TNT’s adaptation of Caleb Carr’s The Alienist comes across as something bold and daring for the network. It has the feel of something that would make it seem like it’s a strong competitor against other cable networks such as AMC or FX, both of which have featured shows that can be graphic in detail but also rich in production values and have a tendency to showcase some strong, award-worthy performances.
Mostly known for its procedural and science fiction programming, The Alienist proves that TNT is willing to take risks, especially on something that has been in the process for a screen adaptation for decades. Sure, one could categorize it in the former, but its approach to telling the story is so non-traditional that it wouldn’t exactly be an appropriate tag for The Alienist. It’s a period piece that has procedural elements, but there are also some hints of political and cultural commentary revolving around the time in which it is set.
The Alienist takes place in 1896 New York City. A young boy dressed in women’s clothes is found murdered with his hands cut off and eyeballs gouged out. This case draws the attention of Dr. Lazlo Kriezler (Daniel Brühl), who studies the behaviors of those suffering from mental illness. His job title is that of an alienist, or what we now know as criminal psychologist.
This case is similar to another three years prior involving two children, a brother and a sister, both of whom were found murdered. One scene near the end of the episode has the mother of the two children, Mrs. Zweig (Clare Calbraith), approaching the doctor about the case and is devastated by the similarities. She still blames Lazlo for what happened to her children. It seems like this won’t be the only time this character makes an appearance, and the setup is intriguing to see where it goes from that moment. But I will be disappointed if this character interaction isn’t further investigated beyond the first episode.
Once Lazlo gets word of the case, he recruits the help of his friend, John Moore (Luke Evans). John is a newspaper illustrator who loves his women. He has a bit of a loose-living, arrogant attitude as opposed to Lazlo, who is more soft spoken, intellectual, and determined. John is asked to illustrate the crime scene, which is not an easy feat for him. Though it is his job, this is an image that won’t ever escape his memory, he later tells Lazlo.
Lazlo and John later team up with Sara Howard (Dakota Fanning), who is a secretary with the New York Police Department and doesn’t want you to forget it. She is the first woman in the police department to hold that title, and she will call people out when she catches any signs of judgment based on her gender. Her first scene, in which Lazlo and John try to get in touch with Commissioner Theodore Roosevelt (Brian Geraghty), has her questioning the men if she should try to do it with her “especially rosy mouth or sparkling blue eyes.” Although she comes off as strong and determined in her position, the moment the murder is discussed, she has to leave the room.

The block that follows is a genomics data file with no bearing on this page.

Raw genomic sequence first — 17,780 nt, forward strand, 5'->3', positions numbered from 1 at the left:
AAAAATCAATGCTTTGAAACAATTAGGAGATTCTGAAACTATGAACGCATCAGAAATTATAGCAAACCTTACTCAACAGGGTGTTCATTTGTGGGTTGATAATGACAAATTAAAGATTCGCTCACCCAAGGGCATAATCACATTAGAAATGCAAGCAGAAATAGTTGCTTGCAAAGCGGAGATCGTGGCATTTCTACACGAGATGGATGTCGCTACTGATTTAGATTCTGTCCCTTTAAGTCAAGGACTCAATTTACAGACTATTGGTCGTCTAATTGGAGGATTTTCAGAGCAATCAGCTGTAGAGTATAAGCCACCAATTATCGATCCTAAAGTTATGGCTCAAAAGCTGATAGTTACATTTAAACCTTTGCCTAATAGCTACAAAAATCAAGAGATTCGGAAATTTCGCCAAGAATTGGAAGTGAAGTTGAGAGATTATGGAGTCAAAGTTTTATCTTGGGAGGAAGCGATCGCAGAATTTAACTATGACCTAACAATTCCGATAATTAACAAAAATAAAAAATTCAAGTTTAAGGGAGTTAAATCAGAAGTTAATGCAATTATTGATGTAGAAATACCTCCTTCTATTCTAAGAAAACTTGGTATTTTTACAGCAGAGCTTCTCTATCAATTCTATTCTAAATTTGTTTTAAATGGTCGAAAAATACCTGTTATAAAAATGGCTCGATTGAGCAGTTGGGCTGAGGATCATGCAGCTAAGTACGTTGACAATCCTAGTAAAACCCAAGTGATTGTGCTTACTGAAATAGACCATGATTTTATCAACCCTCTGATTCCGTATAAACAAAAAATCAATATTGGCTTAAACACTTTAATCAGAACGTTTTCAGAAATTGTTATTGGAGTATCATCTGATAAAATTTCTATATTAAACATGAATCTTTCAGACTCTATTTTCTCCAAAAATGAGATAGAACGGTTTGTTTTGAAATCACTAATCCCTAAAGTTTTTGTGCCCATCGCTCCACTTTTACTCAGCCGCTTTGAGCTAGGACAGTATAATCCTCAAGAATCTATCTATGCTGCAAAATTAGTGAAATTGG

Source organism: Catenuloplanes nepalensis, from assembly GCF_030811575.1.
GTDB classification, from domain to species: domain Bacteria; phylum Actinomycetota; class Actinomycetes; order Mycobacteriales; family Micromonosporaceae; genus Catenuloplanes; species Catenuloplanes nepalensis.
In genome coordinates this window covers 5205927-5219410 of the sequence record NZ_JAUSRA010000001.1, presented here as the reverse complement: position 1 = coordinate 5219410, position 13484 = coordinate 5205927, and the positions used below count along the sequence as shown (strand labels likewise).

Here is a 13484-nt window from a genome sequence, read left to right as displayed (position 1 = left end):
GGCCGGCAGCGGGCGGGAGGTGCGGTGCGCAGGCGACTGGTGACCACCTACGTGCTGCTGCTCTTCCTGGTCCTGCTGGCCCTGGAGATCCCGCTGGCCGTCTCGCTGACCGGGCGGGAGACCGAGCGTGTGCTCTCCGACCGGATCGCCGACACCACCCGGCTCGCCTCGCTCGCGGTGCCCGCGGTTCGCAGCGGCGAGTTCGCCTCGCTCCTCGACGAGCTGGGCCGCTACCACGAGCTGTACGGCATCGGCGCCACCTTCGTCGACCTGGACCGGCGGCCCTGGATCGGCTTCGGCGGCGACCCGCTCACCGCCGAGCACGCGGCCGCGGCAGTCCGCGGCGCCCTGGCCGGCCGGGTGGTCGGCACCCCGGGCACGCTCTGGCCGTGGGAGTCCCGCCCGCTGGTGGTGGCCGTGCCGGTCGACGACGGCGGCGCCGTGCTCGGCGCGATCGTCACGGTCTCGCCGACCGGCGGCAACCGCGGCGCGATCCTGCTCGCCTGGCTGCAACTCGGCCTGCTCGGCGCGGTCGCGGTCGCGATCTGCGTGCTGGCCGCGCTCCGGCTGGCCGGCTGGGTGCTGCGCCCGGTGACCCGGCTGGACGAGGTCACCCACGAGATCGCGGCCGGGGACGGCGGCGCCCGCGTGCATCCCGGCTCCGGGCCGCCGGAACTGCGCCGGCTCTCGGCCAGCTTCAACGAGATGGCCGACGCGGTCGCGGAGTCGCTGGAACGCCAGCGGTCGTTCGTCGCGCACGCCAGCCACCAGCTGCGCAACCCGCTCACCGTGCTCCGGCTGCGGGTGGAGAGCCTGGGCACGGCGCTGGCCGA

What I like about the characters in The Alienist is that, so far, they don’t seem completely one-note. Brühl is intense in his delivery, but the moment Lazlo encounters Mrs. Zweig, he shows a great deal of sympathy toward the character. Evans is a delight to watch, and serves as the Watson to Brühl’s Holmes. But when he has to illustrate something as horrific as a young boy’s murder, he shows how damaging it is to him. Another scene in which Sara has to defend herself to John’s insulting comments also shows that he is afraid of a woman who doesn’t fit what he has created in his mind, and when Sara retaliates, he quivers in fear.
As Sara, Fanning delivers her lines bluntly and with fierce compassion. Her performance is unlike anything she’s given so far in her career. She’s tough, and she doesn’t put up with the sexism that runs rampant. But, like the other main characters, she can’t stomach the thought of a murdered boy. And that shows that she is not as tough as we initially thought. However, Fanning’s performance is a game changer for the young actress.
Although Lazlo is investigating the case, there are politics that get in the way of his business sometimes. When Commissioner Roosevelt informs him that he’s overstepping his boundaries again, Lazlo doesn’t take note and just leave the case to the police. He still investigates because he wants to get to the bottom of it.
Jakob Verbruggen directed “The Boy on the Bridge,” while Cary Joji Fukunaga served as the episode’s writer. What the two have created is a tense, beautiful period piece revolving around a hunt for a serial killer. The show’s dark subject matter doesn’t bog it down, as Fukunaga injects some lighter moments, such as when Sara puts her foot down or when two brothers, Marcus and Lucius Isaacson (Douglas Smith and Matthew Shear, respectively), are introduced to assist in the case. The brothers are both detective sergeants, but claim their department won’t miss them based on their modern methods and the fact that they’re Jewish.
“The Boy on the Bridge” shows that The Alienist has ambition and promise to be a successful miniseries not just for TNT, but for television in general in 2018. It’s a period piece murder mystery that is thought-provoking, humorous, and beautiful to look at. The production value is almost cinematic-like, and the performances from the three leads are all top notch. It may be limited to just 10 episodes, but I’m eager to see where it goes from here.